Another

thread discusses a similar question. Trying to post my reply here and elaborating to avoid cross posting.

Let's take the easiest example of coin tossing. Let's assume you know that a coin is unbiased (P(h)=P(t)=.5). You give the coin to me and pay me some money to toss the coin 10K times and diligently record the outcome of each toss. These outcomes form X or your data set. Now, you ask me to report the P(h). Well, I being a stupid labor have no clue. But I have learned that "mu of X" closely follows P(h) due to some mysterious equation called Hoeffding's inequality. So I report this to you which is about .4998. You are happy that your assessment of non-bias was correct and you reward me with more Dollars .

Let us try and decode the experiment: Here

** x is a binary random variable** which is either head or tail in a single toss.

**X is your data at hand**; i.e the Outcome of 10K tosses.

** y = P(h)** is the

**target function** which we are trying to learn. We use

**mu or the fraction of heads in the entire data set** at hand as an

__estimator of y__. By definition, P(h) is continuous (It can take any value) but mu is discrete and hence you need an infinite number of tosses to get P or E(mu). Usually, we will neither have the time nor the energy to flip a coin infinite number of times. So we rely on some statistical assumption to play God and make predictions. The assumption, in our case being, that for a large N (10K), the P(h) being far away from mu is small. How small? That's given by our good old Hoeffding's inequality. It is possible however that in my 10K tosses, I got mu = .05 while P(h)=.5! The right hand side of the Hoeffding's gives you a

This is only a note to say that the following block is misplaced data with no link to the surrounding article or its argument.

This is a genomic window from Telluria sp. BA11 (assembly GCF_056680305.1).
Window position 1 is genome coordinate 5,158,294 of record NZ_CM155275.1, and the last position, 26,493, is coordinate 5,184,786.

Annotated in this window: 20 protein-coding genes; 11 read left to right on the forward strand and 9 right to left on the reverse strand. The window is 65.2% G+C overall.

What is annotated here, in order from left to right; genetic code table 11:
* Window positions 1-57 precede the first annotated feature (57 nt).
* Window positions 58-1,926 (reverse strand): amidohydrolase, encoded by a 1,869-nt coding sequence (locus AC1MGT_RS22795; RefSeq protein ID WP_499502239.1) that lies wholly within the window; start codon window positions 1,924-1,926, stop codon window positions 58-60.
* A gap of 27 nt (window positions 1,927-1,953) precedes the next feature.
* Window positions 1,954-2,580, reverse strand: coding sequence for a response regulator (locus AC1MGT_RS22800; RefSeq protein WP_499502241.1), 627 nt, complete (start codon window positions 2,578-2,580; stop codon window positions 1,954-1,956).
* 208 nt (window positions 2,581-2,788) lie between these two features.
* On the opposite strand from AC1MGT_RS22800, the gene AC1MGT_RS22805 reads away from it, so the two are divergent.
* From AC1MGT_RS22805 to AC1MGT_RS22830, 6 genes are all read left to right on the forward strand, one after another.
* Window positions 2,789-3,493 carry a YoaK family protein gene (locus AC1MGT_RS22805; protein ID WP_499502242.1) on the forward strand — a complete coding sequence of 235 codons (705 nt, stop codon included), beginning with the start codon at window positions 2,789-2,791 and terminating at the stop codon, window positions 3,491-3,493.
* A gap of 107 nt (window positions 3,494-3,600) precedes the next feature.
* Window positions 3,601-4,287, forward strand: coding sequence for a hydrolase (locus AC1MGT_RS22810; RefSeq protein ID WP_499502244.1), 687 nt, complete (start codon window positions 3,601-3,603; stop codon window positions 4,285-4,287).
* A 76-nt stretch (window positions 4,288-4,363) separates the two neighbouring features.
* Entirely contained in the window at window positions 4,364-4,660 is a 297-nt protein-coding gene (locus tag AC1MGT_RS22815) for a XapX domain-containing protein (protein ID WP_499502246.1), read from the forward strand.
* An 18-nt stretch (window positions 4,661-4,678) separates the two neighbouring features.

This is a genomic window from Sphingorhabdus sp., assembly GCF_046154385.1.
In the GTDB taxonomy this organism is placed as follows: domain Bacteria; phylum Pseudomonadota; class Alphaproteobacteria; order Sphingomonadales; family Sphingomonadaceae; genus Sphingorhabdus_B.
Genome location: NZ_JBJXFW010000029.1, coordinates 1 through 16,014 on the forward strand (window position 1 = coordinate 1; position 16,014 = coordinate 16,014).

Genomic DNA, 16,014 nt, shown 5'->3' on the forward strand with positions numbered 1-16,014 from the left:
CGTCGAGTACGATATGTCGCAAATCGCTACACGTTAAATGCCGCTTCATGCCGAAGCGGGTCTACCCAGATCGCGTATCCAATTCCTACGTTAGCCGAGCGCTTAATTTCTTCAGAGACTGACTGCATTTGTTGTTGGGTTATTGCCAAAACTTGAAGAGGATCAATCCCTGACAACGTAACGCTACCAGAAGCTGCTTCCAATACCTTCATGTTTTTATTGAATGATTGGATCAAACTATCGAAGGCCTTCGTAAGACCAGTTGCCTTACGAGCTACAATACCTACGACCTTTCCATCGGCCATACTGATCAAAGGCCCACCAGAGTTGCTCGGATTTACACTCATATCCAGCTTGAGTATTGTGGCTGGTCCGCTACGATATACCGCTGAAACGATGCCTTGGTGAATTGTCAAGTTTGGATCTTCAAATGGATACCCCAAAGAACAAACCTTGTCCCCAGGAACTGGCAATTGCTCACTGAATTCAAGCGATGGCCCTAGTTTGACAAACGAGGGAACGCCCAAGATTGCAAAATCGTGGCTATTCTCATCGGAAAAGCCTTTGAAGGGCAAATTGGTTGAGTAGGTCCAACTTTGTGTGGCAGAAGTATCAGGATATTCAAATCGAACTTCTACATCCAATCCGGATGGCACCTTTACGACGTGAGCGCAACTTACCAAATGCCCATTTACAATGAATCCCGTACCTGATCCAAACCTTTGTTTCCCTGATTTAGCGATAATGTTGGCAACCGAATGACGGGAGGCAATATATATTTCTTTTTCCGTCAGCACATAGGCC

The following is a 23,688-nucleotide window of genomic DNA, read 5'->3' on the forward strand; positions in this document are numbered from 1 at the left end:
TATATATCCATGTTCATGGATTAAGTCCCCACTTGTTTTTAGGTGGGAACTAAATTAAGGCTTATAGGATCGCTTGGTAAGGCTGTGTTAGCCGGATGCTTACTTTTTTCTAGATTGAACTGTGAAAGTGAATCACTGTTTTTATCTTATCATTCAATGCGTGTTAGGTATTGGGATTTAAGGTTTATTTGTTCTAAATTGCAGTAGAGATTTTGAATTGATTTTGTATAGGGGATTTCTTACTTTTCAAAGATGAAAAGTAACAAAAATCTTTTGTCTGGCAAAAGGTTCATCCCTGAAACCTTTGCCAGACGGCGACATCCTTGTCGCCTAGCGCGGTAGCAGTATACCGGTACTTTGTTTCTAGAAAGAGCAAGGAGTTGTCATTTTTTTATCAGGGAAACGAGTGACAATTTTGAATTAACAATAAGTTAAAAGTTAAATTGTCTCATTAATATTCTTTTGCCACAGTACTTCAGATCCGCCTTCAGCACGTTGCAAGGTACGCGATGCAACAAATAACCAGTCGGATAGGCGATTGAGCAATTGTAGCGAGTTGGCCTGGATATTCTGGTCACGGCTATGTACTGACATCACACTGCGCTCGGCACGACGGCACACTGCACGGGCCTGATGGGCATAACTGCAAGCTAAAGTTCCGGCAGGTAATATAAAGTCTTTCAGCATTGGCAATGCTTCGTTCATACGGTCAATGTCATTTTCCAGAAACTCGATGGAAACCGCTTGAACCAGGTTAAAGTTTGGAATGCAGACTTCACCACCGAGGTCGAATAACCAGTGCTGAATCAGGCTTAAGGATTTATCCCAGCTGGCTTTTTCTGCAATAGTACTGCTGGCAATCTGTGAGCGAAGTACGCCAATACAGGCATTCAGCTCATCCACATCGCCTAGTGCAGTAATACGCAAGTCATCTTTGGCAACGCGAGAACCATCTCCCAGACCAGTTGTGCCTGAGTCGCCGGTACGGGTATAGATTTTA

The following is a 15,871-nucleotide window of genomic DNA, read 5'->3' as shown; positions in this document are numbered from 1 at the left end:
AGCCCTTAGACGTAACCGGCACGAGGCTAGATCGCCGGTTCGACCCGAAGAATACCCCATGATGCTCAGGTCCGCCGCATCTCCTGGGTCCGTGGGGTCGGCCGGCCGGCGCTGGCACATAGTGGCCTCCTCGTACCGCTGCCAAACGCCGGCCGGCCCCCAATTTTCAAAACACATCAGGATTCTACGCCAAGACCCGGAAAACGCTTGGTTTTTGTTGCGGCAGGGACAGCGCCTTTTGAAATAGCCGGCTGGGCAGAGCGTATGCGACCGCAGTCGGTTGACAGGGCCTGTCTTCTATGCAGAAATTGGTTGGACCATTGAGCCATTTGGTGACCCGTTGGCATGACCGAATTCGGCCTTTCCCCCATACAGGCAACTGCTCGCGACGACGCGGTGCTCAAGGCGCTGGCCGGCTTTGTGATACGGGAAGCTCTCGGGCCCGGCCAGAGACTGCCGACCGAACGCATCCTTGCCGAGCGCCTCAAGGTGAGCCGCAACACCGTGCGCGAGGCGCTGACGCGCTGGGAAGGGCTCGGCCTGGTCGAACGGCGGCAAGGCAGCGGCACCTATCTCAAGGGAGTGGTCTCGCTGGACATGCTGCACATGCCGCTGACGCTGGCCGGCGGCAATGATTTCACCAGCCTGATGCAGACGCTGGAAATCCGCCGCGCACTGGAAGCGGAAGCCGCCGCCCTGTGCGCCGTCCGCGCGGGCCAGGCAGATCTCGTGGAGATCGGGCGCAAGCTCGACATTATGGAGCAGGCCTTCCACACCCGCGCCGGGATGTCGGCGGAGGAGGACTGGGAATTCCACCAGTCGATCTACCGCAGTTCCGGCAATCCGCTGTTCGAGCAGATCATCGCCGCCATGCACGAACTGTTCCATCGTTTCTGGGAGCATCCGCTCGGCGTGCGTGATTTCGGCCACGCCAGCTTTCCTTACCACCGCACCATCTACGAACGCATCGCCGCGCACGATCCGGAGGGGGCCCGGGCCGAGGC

*predictive bound* and the prediction can go wrong on some occasions. So given a N, the inequality might evaluate to P(.000001); P(.000001) is very very small but it is > P(0) and hence "what can go wrong will go wrong" philosophy might apply. But in general it won't! For eg, you can say that it is very rare to find a girl who is 9ft tall but that doesn't mean it can not happen in the lifetime of our species! So if an Alien samples all humans alive today, they can approximately predict the height of any Homo sapiens it is to encounter considerably accurately (but they might miss on some 9ft miss yet to be born in the year 2890 ).

So we

**learned an estimate of P(h)**. In normal machine learning, for example in a regression problem, we will learn something else. ASSUMING (The assumption is extremely important) a linear classifier, we

*learn* the weights. To be precise, x is your data point on the x axis. y is the true f(x) which is your target. g(x) is given by the estimate of weights you will

* learn*. Within the assumptions of this setting, Hoeffding's will give you a good estimate (but of what? ERROR!). Specifically, if you get an error of .0005 on a data set of size 10K ( X is dataset of 10K input values on the x axis whose y you already know) you can be almost certain that your learned weights are close to the original weights. Why? because your estimate of error should closely follow original error on the entire space and vice-versa, given that N is large. So you

**learn an estimate of the error** by calculating the error on your sample data (Ein) and using this estimate to predict real errors on new data points (Eout).

<I actually cheated a bit when I said you can chose the weights and still use Hoeffding. The original Hoeffding will only apply if you randomly guess some weight and calculate the error on data (Ein) to predict Eout. This is not a big problem however and it should be clear when you read my next post.>